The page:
Labour deputy leader Angela Rayner says she has done "nothing wrong" after Bury North MP James Daly alerted police over the sale of her council house.

The Failsworth and Ashton MP has faced questions over whether she paid the right amount of tax on the 2015 sale of her council house due to confusion over whether it was her main home.

Mr Daly, a deputy chairman of the Conservatives, made Greater Manchester Police (GMP) aware of neighbours contradicting Ms Rayner’s statement that her property, separate from her husband’s, was her principal residency.

He alleged she may have made a false declaration about where she was living on the electoral register.

Ms Rayner said he would not publish the tax advice she received on the sale of her council house, as Labour leader Sir Keir Starmer backed his deputy’s decision and expressed his “full confidence” in her amid fresh scrutiny over her living situation a decade ago.

She said she will only release the information if the Conservatives also publish theirs.

On Thursday, she insisted she had “done absolutely nothing wrong” and took legal advice that no rules were broken.

Asked why she would not publish that advice, Ms Rayner told BBC Radio 4’s Today programme: “Because that’s my personal tax advice. But I’m happy to comply with the necessary authorities that want to see that.”

She said she would hand over the information to the police and HMRC but added "I’m not going to put out all of my personal details for the last 15 years about my family”.

Sir Keir publicly backed his deputy, telling his party’s local election campaign launch in the West Midlands: “Angela has my full support and my full confidence today and every day.”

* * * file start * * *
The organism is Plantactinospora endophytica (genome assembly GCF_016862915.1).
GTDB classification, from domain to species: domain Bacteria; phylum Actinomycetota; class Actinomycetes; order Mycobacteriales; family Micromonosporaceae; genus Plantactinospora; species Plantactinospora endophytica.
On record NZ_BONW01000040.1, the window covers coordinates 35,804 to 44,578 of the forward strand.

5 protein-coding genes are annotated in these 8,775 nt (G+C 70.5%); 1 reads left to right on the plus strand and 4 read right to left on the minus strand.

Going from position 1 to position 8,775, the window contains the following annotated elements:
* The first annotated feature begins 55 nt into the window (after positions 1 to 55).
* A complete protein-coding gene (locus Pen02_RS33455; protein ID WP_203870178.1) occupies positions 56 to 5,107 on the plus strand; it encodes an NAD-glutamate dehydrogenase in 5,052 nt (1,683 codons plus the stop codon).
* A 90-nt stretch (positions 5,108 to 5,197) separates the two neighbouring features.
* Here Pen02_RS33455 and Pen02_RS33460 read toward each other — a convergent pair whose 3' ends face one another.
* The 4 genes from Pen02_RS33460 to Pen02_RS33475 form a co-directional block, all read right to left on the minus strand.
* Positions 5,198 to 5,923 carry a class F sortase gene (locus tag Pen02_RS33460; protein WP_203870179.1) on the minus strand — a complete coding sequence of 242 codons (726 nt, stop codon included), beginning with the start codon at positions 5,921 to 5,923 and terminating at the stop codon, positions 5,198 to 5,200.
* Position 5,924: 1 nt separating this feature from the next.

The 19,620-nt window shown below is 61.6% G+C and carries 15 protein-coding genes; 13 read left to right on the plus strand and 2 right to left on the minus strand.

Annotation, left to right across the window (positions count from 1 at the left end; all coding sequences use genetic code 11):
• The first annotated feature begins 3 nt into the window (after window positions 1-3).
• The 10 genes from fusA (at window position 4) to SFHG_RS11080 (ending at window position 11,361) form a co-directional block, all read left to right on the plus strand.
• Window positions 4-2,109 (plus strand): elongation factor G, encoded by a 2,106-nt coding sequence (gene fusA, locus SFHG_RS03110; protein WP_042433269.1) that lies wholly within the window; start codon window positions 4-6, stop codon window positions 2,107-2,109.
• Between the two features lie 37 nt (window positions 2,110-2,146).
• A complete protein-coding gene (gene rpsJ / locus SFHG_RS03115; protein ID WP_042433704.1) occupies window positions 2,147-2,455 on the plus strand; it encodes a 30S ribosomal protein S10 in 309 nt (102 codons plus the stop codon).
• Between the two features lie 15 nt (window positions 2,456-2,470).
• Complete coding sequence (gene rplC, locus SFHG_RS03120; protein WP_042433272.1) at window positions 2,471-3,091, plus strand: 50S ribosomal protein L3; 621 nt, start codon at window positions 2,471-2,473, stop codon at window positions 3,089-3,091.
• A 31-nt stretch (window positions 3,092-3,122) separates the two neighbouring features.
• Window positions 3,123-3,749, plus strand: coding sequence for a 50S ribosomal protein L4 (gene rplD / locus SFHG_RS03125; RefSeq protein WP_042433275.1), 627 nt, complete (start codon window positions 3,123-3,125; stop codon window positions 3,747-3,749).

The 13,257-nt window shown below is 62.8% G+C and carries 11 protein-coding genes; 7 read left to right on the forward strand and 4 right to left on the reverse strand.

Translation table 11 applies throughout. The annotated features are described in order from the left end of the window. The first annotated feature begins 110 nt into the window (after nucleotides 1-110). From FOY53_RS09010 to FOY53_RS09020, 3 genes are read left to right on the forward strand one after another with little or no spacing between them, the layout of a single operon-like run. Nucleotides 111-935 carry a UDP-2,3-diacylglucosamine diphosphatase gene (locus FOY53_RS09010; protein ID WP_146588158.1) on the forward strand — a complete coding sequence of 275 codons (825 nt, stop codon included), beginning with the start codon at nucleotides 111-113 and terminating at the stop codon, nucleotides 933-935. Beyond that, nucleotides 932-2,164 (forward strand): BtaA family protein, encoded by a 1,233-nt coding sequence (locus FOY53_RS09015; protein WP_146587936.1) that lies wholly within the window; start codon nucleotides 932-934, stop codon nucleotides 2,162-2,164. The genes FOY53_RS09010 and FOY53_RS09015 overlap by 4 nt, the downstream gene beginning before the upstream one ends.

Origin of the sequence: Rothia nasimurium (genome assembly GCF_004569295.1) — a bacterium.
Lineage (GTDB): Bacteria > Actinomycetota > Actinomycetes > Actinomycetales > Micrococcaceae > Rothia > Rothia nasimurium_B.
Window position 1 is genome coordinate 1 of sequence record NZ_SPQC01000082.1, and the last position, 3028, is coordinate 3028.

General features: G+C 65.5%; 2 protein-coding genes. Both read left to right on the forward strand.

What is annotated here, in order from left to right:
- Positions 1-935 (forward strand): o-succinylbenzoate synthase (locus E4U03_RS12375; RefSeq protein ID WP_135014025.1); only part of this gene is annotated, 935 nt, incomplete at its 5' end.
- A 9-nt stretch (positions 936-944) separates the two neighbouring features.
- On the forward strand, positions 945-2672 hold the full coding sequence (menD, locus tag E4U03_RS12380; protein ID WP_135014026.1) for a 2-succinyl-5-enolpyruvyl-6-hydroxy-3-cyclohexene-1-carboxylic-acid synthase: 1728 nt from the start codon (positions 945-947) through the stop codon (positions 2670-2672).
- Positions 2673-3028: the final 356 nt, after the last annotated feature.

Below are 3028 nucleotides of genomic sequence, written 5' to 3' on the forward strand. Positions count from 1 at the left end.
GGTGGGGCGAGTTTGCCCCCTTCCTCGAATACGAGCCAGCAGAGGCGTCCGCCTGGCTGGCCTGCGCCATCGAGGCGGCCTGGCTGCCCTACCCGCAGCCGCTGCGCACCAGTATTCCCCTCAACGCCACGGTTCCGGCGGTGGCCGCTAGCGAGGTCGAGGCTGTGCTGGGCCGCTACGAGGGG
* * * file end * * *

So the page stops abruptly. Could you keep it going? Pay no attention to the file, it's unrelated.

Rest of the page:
He also said: “She has not broken any rules, she has in fact taken legal and tax advice which has satisfied her, and us, and me about the position.”

Ms Rayner has also rejected suggestions in a book by former Tory deputy chairman Lord Ashcroft that she failed to properly declare her main home.

The unauthorised biography alleges that she bought her former council house, in Vicarage Road in Stockport, with a 25 per cent discount in 2007 under the right-to-buy scheme.

The former carer is said to have made a £48,500 profit when selling the house eight years later.

Government guidance says that a tenant can apply to buy their council home through the right-to-buy scheme if it is their only or main home.

Her husband was listed at another address in Lowndes Lane, about a mile away, which had also been bought under the right-to-buy scheme.

In the same year as her wedding, Ms Rayner is said to have re-registered the births of her two youngest children, giving her address as where her husband resided.

Ms Rayner has insisted that Vicarage Road was her principal property despite her husband living elsewhere at the time.

But neighbours have reportedly disputed her claim that she lived apart from her husband.

Tax experts have estimated that, while Ms Rayner may not have owed anything in capital gains tax following the sale depending on her residency situation, there are circumstances in which she could have owed as much as £3,500 to the taxman.

On Wednesday, a GMP spokesperson said: “We have received a complaint regarding our decision not to investigate an allegation and are in the process of reassessing this decision.

“The complainant will be updated with the outcome of the reassessment in due course.”